Sunday, April 25, 2010

Specific Acting - Sven Hoek

A specific expression can't be described in one or 2 words. It also hasn't been used a million times -and only in the cartoon medium. "Happy" is not specific; it is general. Even "very happy" is not specific. A specific expression is one you make up just for one scene.

Retarded, yet alert and obedient to responsibility.
Retarded in automatic response mode.
Dreamy version of automatic response retard.
Eager to share a secret idiotic thrill.
Slow realization of a new and wondrous sensation; not sure whether it is good or bad yet.
Nervous and guilty but having an uncontrollable urge to admit a dirty secret.
Admitting the sheer joy of a shameful pleasure.
The face of ecstasy you make only when snugly immersed in wet litter.

Specific expressions can't be described as clearly and distinctly as they can be drawn. "A picture is worth a thousand words" - unless the picture is generic.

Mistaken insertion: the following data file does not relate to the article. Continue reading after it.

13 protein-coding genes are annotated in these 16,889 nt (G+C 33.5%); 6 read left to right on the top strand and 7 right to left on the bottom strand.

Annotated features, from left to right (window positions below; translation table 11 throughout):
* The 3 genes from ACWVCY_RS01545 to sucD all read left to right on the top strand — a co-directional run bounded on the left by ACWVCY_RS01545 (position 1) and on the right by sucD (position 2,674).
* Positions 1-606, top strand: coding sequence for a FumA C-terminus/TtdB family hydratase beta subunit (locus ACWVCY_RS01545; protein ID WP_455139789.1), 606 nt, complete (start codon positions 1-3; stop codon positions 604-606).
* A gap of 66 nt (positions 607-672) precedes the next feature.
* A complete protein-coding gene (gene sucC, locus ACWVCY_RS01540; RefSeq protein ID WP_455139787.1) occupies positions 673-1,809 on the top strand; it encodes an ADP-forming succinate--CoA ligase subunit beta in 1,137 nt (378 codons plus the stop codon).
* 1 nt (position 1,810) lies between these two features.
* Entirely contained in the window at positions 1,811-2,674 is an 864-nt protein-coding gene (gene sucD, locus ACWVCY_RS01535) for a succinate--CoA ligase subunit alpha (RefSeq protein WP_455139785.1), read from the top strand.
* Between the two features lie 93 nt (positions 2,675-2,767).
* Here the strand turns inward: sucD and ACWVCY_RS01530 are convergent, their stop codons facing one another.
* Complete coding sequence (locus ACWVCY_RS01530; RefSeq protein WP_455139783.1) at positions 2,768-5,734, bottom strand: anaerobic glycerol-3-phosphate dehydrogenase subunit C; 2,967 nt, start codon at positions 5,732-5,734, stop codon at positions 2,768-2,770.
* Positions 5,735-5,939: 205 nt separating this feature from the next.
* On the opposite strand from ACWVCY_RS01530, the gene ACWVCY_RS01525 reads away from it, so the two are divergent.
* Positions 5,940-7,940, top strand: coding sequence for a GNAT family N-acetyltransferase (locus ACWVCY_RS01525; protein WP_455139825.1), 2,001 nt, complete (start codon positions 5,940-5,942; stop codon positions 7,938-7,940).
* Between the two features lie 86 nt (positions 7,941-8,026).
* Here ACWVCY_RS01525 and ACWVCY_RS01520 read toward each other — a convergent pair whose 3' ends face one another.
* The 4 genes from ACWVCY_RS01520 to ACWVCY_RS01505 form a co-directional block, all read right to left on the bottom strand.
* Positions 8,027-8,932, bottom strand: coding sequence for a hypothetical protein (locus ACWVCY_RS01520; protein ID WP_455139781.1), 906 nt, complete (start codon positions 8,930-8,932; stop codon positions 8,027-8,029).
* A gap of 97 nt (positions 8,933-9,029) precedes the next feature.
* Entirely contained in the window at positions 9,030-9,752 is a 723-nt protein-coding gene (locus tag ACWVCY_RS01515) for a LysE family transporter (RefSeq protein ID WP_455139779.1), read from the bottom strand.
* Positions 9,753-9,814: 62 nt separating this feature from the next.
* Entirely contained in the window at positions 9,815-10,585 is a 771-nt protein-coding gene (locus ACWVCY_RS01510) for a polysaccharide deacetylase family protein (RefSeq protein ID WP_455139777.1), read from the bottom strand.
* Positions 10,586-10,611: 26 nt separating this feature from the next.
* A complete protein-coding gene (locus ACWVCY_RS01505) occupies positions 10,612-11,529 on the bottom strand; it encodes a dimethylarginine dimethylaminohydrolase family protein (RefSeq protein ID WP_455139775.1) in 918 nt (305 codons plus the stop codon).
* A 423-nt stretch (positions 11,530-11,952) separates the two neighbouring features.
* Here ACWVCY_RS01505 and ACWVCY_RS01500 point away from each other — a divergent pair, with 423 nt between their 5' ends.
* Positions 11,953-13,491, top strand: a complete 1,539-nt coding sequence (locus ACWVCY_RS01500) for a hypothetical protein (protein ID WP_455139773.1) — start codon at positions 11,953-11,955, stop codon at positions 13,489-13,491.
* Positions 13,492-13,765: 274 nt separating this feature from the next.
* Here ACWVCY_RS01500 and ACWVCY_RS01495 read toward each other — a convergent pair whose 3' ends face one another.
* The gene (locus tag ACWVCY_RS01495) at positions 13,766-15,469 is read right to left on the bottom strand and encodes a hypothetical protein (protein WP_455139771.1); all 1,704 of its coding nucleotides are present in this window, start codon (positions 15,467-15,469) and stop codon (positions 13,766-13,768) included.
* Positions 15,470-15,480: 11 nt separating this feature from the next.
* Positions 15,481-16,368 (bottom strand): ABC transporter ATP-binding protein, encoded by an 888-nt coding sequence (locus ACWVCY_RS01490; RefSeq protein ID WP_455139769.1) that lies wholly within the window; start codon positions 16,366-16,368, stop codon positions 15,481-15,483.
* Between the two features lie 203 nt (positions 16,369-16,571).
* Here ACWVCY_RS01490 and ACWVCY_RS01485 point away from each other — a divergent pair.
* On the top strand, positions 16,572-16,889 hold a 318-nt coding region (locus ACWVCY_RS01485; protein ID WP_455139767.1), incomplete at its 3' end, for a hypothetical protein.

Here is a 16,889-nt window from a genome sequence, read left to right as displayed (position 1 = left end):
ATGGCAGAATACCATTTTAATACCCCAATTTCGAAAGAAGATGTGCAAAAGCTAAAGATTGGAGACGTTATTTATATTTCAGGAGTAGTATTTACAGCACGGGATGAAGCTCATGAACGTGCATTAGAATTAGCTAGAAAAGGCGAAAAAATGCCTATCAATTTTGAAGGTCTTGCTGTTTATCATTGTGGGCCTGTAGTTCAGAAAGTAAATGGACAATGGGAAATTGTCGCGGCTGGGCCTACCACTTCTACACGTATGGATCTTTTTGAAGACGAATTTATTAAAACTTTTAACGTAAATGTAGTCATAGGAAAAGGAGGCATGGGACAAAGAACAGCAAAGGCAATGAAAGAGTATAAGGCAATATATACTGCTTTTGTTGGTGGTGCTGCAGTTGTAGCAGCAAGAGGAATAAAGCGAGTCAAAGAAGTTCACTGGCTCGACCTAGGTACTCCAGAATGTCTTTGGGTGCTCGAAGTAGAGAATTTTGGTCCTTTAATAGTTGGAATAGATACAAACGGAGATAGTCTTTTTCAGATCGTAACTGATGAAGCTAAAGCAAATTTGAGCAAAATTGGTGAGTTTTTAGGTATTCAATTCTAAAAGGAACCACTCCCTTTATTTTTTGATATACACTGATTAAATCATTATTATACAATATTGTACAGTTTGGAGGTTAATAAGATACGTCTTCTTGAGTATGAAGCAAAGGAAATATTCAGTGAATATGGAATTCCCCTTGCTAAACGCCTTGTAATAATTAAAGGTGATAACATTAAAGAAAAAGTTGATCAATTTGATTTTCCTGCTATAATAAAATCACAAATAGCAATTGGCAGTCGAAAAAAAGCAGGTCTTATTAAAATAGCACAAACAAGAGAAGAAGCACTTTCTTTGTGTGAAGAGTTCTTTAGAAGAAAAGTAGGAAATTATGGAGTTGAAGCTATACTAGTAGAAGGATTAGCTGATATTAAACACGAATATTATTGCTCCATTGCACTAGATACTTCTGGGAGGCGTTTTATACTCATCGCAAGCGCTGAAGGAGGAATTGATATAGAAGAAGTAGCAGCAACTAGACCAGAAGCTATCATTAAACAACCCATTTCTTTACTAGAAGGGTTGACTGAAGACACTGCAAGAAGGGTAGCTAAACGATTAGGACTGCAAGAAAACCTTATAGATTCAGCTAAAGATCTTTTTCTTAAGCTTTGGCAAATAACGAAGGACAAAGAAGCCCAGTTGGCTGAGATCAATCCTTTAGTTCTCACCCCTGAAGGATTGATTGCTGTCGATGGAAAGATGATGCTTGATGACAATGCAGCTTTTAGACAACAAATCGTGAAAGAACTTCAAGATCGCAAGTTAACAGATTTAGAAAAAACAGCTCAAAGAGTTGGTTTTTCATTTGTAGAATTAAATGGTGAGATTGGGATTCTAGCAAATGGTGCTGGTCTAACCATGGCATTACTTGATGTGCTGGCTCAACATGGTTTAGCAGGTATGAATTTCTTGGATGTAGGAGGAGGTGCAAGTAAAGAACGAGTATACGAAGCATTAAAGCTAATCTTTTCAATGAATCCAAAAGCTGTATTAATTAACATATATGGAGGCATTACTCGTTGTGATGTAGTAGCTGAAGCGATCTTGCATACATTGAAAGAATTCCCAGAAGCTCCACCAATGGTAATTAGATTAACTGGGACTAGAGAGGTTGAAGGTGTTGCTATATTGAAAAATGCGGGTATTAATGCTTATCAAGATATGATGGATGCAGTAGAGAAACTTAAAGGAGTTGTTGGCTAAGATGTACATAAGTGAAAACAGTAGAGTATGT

These kinds of expressions would not be created at the model sheet stage by a designer. The designer can't anticipate every scene of a cartoon and all the emotions a character will experience. Specific expressions have to be created by either the storyboard artist, the layout man, director or animator. They are customized to the character and each specific moment within the story.

If you are working on a production where everyone has to stick to the model sheets, then your cartoon will not have specific expressions. It will have pre-designed generic expressions.

This makes most cartoons less interesting on an acting level than live action. Real people do not have a mere handful of pre-determined expressions created by someone else. They have their own unique myriad of expressions and can make them spontaneously with little effort. We cartoonists don't have it so easy. We have to imagine each expression and then figure out how to draw it - a very unnatural procedure. This might explain why it hardly ever happens.